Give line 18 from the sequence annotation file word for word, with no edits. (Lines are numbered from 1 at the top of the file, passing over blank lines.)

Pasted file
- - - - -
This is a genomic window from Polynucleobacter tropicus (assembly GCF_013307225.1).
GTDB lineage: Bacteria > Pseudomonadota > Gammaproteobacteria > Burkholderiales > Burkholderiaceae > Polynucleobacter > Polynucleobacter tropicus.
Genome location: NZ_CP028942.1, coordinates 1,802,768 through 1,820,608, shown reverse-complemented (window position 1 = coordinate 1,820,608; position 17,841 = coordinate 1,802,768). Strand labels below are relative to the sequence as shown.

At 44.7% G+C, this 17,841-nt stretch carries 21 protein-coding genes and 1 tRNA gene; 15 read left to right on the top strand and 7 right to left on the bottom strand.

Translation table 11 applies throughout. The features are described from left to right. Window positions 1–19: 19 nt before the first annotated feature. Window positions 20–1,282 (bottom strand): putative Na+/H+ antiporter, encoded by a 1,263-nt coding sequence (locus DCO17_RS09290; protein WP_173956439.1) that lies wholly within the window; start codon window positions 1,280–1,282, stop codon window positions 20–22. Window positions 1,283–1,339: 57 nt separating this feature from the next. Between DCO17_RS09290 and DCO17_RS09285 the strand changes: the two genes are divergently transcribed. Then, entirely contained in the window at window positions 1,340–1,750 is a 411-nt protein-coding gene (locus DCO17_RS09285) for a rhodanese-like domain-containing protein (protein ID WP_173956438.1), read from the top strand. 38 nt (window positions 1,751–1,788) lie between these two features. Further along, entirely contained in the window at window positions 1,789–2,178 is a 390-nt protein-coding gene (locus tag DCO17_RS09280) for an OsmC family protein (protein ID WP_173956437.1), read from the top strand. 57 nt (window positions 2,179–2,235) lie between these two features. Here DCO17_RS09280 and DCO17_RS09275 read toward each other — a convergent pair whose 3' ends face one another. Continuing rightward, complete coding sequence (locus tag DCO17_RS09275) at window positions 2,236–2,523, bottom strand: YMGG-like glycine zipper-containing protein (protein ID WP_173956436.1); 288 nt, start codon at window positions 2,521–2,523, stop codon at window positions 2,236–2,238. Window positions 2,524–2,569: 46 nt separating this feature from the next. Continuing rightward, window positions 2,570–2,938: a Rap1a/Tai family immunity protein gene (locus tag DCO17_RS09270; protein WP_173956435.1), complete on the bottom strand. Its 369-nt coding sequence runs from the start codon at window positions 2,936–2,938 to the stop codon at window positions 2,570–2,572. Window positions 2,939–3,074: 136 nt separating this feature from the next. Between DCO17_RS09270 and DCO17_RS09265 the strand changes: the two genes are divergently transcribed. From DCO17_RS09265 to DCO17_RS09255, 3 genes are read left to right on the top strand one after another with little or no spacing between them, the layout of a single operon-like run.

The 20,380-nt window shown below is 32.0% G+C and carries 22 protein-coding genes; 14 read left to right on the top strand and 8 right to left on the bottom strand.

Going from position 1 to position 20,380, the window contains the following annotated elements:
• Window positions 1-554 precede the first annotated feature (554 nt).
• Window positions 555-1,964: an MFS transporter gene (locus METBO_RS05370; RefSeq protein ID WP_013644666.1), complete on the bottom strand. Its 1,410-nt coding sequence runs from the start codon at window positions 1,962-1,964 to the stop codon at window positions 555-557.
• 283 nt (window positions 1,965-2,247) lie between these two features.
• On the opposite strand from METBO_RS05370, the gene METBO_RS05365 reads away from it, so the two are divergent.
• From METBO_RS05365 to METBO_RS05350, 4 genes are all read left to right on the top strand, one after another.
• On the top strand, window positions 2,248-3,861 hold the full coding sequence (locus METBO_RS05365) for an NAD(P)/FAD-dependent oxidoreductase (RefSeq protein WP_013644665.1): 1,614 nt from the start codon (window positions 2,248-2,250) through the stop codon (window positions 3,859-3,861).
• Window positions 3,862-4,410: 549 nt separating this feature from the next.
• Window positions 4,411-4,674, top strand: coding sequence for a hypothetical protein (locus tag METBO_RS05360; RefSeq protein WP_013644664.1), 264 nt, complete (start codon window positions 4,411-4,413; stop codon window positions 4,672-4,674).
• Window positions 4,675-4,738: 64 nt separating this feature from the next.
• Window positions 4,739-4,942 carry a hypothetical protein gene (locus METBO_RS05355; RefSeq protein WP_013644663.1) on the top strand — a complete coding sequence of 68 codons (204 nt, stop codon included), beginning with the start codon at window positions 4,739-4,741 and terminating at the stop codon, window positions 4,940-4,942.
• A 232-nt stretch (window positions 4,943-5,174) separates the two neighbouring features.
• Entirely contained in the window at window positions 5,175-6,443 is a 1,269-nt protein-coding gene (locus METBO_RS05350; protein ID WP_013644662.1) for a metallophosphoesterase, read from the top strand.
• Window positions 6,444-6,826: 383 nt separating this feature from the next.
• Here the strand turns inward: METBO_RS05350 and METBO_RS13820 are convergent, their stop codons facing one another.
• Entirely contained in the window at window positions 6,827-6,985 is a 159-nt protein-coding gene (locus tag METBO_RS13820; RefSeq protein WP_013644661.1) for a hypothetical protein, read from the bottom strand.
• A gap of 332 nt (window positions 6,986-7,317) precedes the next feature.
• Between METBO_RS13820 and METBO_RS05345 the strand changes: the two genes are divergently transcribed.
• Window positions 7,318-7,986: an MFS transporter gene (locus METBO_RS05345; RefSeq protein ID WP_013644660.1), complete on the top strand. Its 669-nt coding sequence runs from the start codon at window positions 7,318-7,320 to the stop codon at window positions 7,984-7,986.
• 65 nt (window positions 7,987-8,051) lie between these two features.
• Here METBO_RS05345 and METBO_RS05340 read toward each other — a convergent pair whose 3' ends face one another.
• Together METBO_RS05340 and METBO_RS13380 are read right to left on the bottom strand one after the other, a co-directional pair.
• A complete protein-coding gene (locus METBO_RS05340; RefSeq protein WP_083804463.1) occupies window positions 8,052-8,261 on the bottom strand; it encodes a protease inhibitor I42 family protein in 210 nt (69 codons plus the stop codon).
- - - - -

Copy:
• A 232-nt stretch (window positions 4,943-5,174) separates the two neighbouring features.